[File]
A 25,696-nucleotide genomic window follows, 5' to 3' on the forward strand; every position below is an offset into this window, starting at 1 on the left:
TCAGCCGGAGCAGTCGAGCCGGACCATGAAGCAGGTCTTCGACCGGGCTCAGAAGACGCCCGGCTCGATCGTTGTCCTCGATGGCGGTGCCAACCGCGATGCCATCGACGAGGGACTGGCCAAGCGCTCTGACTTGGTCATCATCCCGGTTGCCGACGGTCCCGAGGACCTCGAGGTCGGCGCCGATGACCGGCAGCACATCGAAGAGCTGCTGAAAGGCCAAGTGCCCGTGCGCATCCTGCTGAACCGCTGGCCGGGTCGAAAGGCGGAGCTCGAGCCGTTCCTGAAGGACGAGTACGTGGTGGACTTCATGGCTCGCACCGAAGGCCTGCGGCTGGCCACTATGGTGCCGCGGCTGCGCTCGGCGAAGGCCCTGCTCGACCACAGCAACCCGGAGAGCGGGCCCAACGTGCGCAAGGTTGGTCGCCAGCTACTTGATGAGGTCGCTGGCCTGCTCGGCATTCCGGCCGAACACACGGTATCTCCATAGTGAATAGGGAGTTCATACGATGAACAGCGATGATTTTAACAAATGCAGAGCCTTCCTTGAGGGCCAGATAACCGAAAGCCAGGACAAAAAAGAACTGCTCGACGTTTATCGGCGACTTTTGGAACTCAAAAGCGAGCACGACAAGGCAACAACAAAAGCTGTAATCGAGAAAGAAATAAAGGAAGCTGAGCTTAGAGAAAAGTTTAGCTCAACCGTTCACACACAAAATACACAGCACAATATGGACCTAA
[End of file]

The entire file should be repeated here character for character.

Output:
A 25,696-nucleotide genomic window follows, 5' to 3' on the forward strand; every position below is an offset into this window, starting at 1 on the left:
TCAGCCGGAGCAGTCGAGCCGGACCATGAAGCAGGTCTTCGACCGGGCTCAGAAGACGCCCGGCTCGATCGTTGTCCTCGATGGCGGTGCCAACCGCGATGCCATCGACGAGGGACTGGCCAAGCGCTCTGACTTGGTCATCATCCCGGTTGCCGACGGTCCCGAGGACCTCGAGGTCGGCGCCGATGACCGGCAGCACATCGAAGAGCTGCTGAAAGGCCAAGTGCCCGTGCGCATCCTGCTGAACCGCTGGCCGGGTCGAAAGGCGGAGCTCGAGCCGTTCCTGAAGGACGAGTACGTGGTGGACTTCATGGCTCGCACCGAAGGCCTGCGGCTGGCCACTATGGTGCCGCGGCTGCGCTCGGCGAAGGCCCTGCTCGACCACAGCAACCCGGAGAGCGGGCCCAACGTGCGCAAGGTTGGTCGCCAGCTACTTGATGAGGTCGCTGGCCTGCTCGGCATTCCGGCCGAACACACGGTATCTCCATAGTGAATAGGGAGTTCATACGATGAACAGCGATGATTTTAACAAATGCAGAGCCTTCCTTGAGGGCCAGATAACCGAAAGCCAGGACAAAAAAGAACTGCTCGACGTTTATCGGCGACTTTTGGAACTCAAAAGCGAGCACGACAAGGCAACAACAAAAGCTGTAATCGAGAAAGAAATAAAGGAAGCTGAGCTTAGAGAAAAGTTTAGCTCAACCGTTCACACACAAAATACACAGCACAATATGGACCTAA